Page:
Compounded with the external forces, this cocktail of discrimination does nothing but diminish the well-being of LGBT+ persons in Kenya.
A Path Towards Healing
As Barbara Gittings states:
“Equality means more than passing laws. The struggle is really won in the hearts and minds of the community, where it really counts.”
This highlights the need for legal and cultural reforms to alleviate discrimination against the LGBTQ+ community in Kenya and globally. The fight for legal protection from discrimination marches on in Kenya through Repeal 162, a concerted effort by civil society to repeal the laws which allow the criminalization of same-sex conduct in Kenya. Though legal advocacy may form the foundations of legal protections for LGBTQ+ persons in Kenya, other forms of social reform are needed.
I firmly believe that we must first acknowledge cognitive and intrinsically groomed biases (personally and as a community) and actively seeking to reduce them creates a safe space of acceptance for LGBT+ persons still in the closet. The intersectionality of legal, social, economic, and cultural forms of discrimination makes life in Kenya for the LGBTQ+ community a constant flow of risk and uncertainty. Understandably, the relative security of keeping sexual orientation or gender expression concealed often outweighs the freedom of coming out of the closet. Nevertheless, the seminal reality is that – as members of the LGBTQ+ community - sometimes perpetuate discrimination against each other. This represents Kenya in microcosm and reflects how we need to confront our own biases to embark upon the path of healing and self-acceptance. Bibliography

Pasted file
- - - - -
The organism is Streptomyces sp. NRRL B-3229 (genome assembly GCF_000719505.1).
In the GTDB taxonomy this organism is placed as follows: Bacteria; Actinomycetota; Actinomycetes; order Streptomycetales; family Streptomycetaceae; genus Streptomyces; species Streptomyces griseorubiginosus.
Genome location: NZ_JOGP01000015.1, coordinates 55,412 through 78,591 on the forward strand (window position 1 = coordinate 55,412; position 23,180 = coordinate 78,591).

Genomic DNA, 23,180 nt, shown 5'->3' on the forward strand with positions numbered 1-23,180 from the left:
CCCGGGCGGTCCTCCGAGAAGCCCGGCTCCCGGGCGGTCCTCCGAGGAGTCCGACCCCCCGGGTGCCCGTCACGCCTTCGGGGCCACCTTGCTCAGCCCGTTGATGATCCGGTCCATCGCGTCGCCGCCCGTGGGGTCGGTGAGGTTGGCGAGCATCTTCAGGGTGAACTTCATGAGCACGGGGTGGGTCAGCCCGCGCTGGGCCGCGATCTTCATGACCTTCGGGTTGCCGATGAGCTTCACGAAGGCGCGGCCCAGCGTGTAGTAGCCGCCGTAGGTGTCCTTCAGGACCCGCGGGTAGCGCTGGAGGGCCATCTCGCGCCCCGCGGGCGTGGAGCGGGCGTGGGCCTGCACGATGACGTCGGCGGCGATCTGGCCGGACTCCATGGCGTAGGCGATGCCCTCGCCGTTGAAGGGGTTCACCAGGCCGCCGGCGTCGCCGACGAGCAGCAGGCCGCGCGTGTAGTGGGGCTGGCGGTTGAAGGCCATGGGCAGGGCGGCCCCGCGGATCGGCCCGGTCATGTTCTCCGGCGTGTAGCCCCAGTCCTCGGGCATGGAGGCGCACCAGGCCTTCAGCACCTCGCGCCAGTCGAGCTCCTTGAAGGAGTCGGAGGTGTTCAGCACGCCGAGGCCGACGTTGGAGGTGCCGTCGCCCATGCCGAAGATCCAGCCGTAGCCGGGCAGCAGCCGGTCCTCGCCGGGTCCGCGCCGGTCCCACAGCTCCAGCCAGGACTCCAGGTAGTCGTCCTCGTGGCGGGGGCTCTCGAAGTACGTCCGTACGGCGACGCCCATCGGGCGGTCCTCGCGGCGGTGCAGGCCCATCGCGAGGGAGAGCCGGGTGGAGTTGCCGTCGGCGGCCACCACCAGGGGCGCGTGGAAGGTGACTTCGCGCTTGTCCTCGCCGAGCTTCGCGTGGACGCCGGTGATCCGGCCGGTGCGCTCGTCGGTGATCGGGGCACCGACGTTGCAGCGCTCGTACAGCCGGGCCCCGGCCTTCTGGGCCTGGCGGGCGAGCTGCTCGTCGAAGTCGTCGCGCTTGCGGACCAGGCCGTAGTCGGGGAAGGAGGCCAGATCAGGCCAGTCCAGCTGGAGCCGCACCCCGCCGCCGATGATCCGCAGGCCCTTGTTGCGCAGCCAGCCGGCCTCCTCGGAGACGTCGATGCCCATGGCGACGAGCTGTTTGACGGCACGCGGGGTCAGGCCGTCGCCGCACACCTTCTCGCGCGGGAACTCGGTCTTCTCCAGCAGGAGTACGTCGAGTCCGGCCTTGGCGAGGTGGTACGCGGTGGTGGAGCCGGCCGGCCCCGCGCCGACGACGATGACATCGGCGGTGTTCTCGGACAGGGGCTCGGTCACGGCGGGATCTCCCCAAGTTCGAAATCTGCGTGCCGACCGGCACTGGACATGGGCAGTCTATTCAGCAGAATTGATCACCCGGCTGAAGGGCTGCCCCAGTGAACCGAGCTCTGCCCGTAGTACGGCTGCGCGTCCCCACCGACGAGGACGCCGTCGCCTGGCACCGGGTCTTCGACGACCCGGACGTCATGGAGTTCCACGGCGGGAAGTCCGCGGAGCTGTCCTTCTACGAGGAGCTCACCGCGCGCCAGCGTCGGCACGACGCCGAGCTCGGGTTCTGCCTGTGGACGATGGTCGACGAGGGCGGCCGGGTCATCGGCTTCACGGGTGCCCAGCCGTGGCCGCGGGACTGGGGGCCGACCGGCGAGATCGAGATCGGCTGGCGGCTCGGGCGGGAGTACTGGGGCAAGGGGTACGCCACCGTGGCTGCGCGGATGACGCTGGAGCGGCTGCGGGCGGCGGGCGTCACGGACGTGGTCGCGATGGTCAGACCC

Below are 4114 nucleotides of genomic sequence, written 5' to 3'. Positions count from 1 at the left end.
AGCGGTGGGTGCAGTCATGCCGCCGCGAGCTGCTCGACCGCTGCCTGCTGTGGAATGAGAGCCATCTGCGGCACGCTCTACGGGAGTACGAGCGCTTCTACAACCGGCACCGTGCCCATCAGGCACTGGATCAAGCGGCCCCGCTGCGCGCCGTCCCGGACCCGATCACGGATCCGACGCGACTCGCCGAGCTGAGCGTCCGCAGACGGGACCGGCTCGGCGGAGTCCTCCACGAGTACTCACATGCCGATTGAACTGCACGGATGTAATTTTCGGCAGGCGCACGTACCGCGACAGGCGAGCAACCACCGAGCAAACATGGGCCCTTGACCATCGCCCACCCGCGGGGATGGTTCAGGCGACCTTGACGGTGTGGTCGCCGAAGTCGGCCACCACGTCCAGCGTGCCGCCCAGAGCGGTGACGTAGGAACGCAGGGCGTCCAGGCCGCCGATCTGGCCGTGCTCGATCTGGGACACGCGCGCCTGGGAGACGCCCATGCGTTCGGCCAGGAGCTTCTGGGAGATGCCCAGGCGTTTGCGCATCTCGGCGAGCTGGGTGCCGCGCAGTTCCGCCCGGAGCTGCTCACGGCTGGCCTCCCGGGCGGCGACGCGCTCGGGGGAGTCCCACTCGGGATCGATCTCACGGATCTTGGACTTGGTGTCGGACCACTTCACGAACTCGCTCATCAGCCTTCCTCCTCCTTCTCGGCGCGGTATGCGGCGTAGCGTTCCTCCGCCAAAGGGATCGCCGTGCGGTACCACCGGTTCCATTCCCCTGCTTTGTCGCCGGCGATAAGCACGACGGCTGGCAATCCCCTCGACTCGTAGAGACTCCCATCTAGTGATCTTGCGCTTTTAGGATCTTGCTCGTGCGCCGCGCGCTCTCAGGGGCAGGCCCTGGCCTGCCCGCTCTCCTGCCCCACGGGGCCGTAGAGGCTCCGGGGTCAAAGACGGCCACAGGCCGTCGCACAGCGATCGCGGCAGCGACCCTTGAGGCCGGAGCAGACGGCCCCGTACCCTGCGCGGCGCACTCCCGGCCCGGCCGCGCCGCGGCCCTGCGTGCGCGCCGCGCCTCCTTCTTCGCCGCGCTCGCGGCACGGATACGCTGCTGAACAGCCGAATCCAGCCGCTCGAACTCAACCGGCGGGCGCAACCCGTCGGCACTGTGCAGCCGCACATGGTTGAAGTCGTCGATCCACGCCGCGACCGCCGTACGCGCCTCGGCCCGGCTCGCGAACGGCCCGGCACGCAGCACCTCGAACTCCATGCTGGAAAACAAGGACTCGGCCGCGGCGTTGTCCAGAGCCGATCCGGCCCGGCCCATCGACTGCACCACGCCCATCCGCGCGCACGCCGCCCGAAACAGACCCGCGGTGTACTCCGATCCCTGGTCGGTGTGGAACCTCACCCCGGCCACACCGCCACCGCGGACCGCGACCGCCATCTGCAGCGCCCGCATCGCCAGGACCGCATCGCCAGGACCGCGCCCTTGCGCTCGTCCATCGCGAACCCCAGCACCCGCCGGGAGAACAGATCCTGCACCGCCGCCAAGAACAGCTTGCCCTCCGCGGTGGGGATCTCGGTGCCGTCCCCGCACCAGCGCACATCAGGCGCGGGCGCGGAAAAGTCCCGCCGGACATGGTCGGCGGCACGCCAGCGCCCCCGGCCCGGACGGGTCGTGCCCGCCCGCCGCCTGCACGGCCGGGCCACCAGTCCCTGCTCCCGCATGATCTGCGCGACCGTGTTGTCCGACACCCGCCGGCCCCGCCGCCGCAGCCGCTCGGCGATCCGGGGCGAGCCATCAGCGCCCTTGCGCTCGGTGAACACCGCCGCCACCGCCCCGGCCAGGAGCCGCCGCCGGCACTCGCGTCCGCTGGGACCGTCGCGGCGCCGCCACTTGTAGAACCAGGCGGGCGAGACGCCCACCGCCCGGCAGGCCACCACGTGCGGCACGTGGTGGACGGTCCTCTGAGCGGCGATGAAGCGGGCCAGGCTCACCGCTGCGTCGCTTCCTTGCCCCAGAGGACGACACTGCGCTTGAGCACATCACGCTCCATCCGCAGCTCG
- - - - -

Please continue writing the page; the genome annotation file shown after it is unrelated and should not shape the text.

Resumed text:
From attempted suicide to transgender activist in Kenya, Interview: Anne- Anne-Sophie Brändlin with Audrey Mbugua-https://www.dw.com/en/from-attempted-suicide-to-transgender-activist-in-kenya/audio-18793789#:~:text=Audrey%20Mbugua%20is%20a%20young,be%20recognized%20as%20a%20woman.
LGBT People: Let's Talk About Ageism, by Robert Espinoza-https://www.lgbtagingcenter.org/resources/resource.cfm?r=447
Inadequate Kenyan Police Response to Brutal Killing of Non-Binary Lesbian- https://www.hrw.org/news/2022/04/29/inadequate-kenyan-police-response-brutal-killing-non-binary-lesbian
The Issue is Violence- Attacks on LGBT People on Kenya's Coast- https://www.hrw.org/report/2015/09/28/issue-violence/attacks-lgbt-people-kenyas-coast